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Not sure what that has to do with anything.  The PLL is the
recieving half of it.

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You're going to need analog driver/receiver circuitry talored
to the type of wiring and the blocking impedance you choose.

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Why not?  It's done all the time in industrial gear.

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You put a blocking inductor in your power supply and in your
devices so that they all present a reasonably high impedence at
signalling frequencies.

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Wrong.


Ah.  That explains it.

--
Grant Edwards                   grante             Yow!  Who wants some
                                  at               OYSTERS with SEN-SEN an'
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Re: Questions about FSK


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Bell-202 implies signaling in the voice band.
Good luck fighting interferrence.    

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The power line is intended to deliver power. Nobody is going to do you a
favor of placing chokes everywhere.

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Because it increases the impedance.
How about a choke which can handle 100A current?

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Power line communication works indeed despite of what you said.

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You got a lot to learn, dear fellow.



Vladimir Vassilevsky, Ph.D.

DSP and Mixed Signal Design Consultant

http://www.abvolt.com

Re: Questions about FSK
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Like I said, there are hundreds of thousands of units out there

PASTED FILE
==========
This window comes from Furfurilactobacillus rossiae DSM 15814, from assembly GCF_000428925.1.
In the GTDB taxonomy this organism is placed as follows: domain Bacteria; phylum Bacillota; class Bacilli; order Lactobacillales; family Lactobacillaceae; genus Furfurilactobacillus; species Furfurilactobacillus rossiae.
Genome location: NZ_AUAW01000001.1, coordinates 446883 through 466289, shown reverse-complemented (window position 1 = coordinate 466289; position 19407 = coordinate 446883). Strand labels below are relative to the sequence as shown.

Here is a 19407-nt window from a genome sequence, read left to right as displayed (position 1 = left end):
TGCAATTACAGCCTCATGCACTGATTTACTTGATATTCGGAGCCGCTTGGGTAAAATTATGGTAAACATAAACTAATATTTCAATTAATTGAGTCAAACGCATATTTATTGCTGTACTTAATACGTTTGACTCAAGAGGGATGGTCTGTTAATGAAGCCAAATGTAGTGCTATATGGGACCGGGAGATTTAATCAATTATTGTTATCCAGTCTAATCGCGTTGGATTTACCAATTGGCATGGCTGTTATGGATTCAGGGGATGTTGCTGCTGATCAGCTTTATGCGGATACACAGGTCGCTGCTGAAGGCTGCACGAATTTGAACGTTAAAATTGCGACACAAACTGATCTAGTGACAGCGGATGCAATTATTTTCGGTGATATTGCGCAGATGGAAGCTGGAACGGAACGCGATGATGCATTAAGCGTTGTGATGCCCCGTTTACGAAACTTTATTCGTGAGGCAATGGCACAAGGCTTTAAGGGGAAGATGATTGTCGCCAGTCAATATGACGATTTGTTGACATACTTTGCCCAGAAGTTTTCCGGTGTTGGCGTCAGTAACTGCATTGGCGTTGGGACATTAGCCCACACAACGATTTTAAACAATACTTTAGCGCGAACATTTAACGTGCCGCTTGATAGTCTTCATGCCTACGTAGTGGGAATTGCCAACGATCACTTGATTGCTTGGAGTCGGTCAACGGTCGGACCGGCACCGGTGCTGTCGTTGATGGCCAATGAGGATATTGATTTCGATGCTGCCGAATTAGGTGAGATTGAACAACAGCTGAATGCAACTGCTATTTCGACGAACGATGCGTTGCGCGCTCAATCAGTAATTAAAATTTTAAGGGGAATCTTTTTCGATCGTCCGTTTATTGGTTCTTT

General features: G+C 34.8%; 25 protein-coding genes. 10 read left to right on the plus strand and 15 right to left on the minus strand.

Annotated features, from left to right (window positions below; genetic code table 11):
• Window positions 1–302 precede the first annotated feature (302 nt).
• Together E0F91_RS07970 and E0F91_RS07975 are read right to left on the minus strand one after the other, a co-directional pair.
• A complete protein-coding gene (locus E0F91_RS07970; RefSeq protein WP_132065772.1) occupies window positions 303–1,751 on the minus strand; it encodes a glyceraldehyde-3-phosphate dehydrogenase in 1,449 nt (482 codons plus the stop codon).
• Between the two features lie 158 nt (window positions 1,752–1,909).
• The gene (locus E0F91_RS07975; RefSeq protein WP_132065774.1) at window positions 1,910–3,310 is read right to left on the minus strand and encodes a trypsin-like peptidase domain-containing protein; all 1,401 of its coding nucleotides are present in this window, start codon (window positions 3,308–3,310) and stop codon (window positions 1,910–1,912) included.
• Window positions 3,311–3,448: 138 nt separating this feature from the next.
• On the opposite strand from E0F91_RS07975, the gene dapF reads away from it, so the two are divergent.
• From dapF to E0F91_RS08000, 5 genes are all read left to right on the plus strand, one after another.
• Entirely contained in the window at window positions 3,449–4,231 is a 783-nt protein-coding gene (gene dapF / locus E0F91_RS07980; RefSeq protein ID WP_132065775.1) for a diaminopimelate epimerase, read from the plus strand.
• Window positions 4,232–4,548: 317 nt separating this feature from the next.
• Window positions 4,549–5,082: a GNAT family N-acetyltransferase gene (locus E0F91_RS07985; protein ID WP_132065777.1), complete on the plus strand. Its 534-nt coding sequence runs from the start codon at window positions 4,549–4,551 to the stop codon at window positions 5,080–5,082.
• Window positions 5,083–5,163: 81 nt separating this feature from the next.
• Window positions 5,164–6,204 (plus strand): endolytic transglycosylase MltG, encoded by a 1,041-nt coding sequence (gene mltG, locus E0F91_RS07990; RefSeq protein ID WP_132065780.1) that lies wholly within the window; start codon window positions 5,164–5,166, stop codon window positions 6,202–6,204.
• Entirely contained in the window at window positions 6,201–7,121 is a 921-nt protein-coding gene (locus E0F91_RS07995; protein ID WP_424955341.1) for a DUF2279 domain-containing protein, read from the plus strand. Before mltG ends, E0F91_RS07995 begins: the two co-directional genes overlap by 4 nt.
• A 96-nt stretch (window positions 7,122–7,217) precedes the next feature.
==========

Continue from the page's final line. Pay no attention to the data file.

in chemical plants, refineries, sewage plants, breweries and
pharmiceutical plants that have been working fine for 10+
years.

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Yes they will.  You either design them into the power supply
and devices themselves, or you spec them in the system
schematic and make sure the electricians install them when the
devices are installed.

We're not talking about AC mains you know.  We're talking about
a two-wire 12VDC bus installed specifically for the devices in
question.

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What on earth are you talking about?  These devices typically
draw 10 or 20 mA, and there are rarely more than a dozen or so
on a line.  We're talking an Amp or two max at the power supply.

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I don't think you're talking about the topic at hand.

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Anybody who thinks he doesn't is a fool.

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Never trust anybody outside of academia who insists on putting
Ph.D. after his name...

--
Grant Edwards                   grante             Yow!  ANN JILLIAN'S HAIR
                                  at               makes LONI ANDERSON'S
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Re: Questions about FSK
Just to clarify things a bit.
This system is isolated from everything else. The master will have the
power source that will be used to power the rest of the system. Most
of the cable runs will be short (5-15 feet between slaves, entire run
probably not more than 100-200 feet. Occasionally maybe longer runs of
a few hundred feet).

I was planning on putting a choke between the source (battery) and
where the signal will be coupled onto the line. I will probably also
put a choke on the slave boxes before the voltage regulator (does